Slipping into history

Updated: Mar 31, 2023 By Wang Ru China Daily Print
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People visit an exhibition on Juyan hanjian (Han-era wooden or bamboo slips) at Beijing's National Museum of Classic Books in March. [Photo by Wang Ru/China Daily]

An envoy was dispatched by the central government to extend regards to officials safeguarding border areas in the Western Han Dynasty (206 BC-AD 24). When he passed Jianshui Jinguan, a military post on the northwest border, local officials received him with rice, mutton and liquor, spending 1,470 qian (a currency unit at that time). Each of the 27 officials shared the expenditure.

Such daily activity taking place more than 2,000 years ago, which normally leaves few traces in the historical record, has been recovered from oblivion, traced through a wooden slip unearthed from the Jianshui Jinguan archaeological site in what is now Jinta county, Jiuquan, Northwest China's Gansu province.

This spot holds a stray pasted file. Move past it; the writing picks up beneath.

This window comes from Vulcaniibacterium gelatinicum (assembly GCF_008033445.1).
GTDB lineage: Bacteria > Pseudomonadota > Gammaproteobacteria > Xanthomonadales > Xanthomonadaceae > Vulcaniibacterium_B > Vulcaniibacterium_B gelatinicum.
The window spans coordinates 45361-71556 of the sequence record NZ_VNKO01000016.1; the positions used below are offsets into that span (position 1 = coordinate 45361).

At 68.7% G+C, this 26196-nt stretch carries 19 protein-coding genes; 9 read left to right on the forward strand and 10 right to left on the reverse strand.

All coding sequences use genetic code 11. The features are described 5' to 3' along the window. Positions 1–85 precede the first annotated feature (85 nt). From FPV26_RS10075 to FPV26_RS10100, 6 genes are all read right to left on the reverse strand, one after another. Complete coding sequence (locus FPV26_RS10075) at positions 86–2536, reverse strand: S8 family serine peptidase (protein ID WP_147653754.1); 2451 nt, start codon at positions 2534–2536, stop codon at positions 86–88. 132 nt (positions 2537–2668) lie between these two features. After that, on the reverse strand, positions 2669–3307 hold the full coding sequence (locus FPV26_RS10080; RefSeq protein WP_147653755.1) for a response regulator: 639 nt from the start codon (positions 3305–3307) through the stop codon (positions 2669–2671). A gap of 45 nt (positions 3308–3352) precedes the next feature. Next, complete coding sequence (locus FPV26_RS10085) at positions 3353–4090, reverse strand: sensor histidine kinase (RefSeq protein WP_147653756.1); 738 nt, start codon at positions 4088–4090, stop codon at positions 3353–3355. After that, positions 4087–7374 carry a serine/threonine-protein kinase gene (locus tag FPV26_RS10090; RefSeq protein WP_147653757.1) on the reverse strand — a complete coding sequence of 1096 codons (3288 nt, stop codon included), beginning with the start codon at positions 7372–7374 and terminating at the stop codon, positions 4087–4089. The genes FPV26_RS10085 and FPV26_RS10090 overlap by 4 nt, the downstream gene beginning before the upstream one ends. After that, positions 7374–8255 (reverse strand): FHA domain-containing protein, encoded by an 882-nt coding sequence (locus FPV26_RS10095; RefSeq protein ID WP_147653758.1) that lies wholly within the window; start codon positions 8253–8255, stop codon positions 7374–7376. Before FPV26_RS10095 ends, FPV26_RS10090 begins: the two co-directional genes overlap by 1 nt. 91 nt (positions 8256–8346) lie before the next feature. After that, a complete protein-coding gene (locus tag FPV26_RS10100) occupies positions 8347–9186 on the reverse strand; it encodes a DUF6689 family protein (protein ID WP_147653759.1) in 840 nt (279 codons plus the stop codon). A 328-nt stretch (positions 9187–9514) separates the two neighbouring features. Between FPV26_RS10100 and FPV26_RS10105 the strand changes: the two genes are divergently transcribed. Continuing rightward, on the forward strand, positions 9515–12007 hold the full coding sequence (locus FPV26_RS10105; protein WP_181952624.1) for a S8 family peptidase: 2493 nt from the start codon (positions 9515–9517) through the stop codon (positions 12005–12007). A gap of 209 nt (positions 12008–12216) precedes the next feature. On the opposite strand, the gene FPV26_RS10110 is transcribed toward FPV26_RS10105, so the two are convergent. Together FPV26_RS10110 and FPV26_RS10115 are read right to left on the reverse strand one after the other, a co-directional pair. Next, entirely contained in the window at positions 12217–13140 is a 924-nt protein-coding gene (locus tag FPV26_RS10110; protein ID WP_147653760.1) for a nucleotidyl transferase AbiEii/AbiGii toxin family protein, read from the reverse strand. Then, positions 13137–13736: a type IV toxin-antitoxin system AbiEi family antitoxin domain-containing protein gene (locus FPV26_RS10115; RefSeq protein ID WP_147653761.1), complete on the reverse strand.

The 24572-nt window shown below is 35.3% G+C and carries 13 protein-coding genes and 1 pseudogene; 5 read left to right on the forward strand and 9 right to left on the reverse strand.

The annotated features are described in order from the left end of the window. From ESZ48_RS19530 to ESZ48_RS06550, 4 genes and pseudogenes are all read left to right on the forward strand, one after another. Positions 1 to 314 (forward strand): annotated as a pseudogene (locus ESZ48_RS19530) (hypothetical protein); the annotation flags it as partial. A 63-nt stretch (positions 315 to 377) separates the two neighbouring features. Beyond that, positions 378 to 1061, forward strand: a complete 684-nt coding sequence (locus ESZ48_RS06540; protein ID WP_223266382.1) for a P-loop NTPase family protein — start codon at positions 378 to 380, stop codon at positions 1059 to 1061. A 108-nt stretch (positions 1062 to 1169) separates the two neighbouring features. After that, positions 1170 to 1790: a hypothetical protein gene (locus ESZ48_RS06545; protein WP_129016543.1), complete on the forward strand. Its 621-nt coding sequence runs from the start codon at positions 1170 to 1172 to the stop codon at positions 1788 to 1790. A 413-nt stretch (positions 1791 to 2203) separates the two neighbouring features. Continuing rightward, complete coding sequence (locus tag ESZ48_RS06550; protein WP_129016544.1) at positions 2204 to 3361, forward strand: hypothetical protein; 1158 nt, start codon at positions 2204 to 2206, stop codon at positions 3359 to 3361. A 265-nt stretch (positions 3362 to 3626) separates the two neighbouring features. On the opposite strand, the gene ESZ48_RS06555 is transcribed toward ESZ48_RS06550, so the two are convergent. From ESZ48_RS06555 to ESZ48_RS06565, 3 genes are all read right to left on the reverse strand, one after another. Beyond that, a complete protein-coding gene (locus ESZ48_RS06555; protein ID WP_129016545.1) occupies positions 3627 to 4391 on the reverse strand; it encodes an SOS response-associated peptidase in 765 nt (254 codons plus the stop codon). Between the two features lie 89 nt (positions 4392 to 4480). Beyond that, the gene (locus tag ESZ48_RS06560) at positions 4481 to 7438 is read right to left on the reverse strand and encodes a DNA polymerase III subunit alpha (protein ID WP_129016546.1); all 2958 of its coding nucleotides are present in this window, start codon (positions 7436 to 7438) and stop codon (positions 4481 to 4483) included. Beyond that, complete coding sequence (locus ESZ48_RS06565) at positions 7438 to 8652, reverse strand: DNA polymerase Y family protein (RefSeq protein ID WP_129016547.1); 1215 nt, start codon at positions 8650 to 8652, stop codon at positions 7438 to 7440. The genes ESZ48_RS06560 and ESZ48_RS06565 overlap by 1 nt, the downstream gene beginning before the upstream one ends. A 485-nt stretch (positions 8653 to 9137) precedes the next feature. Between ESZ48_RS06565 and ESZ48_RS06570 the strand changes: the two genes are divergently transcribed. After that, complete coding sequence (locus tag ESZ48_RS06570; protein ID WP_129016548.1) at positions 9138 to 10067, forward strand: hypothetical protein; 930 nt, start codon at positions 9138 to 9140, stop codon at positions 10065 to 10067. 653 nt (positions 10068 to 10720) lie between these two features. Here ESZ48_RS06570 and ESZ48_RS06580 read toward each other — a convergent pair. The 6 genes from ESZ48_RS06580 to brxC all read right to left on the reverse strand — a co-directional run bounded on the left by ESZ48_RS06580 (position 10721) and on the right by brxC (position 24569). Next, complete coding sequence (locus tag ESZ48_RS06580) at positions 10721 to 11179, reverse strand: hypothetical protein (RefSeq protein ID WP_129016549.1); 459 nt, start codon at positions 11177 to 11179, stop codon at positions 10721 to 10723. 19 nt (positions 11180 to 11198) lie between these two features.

This is only a single example of the hanjian (Han-era wooden or bamboo slips recording bureaucratic minutiae, personal letters or contracts) unearthed in the Juyan area, now at the juncture of Jinta and Ejine Banner, Inner Mongolia autonomous region. They record an ocean of information regarding the soldiers who safeguarded the area on behalf of the Han Dynasty (206 BC-AD 220) from 102 BC to AD 169.

Paper was not used widely during the Han Dynasty, so officials mainly wrote on wooden or bamboo slips of different sizes, sometimes linking them with ropes to form a ce, or volume.

Three batches of Juyan hanjian, totaling more than 30,000 administrative documents and personal letters, have been excavated mainly in what is now Jiaqu Houguan site, Jianshui Jinguan site and Diwan site in the Juyan area since 1930.

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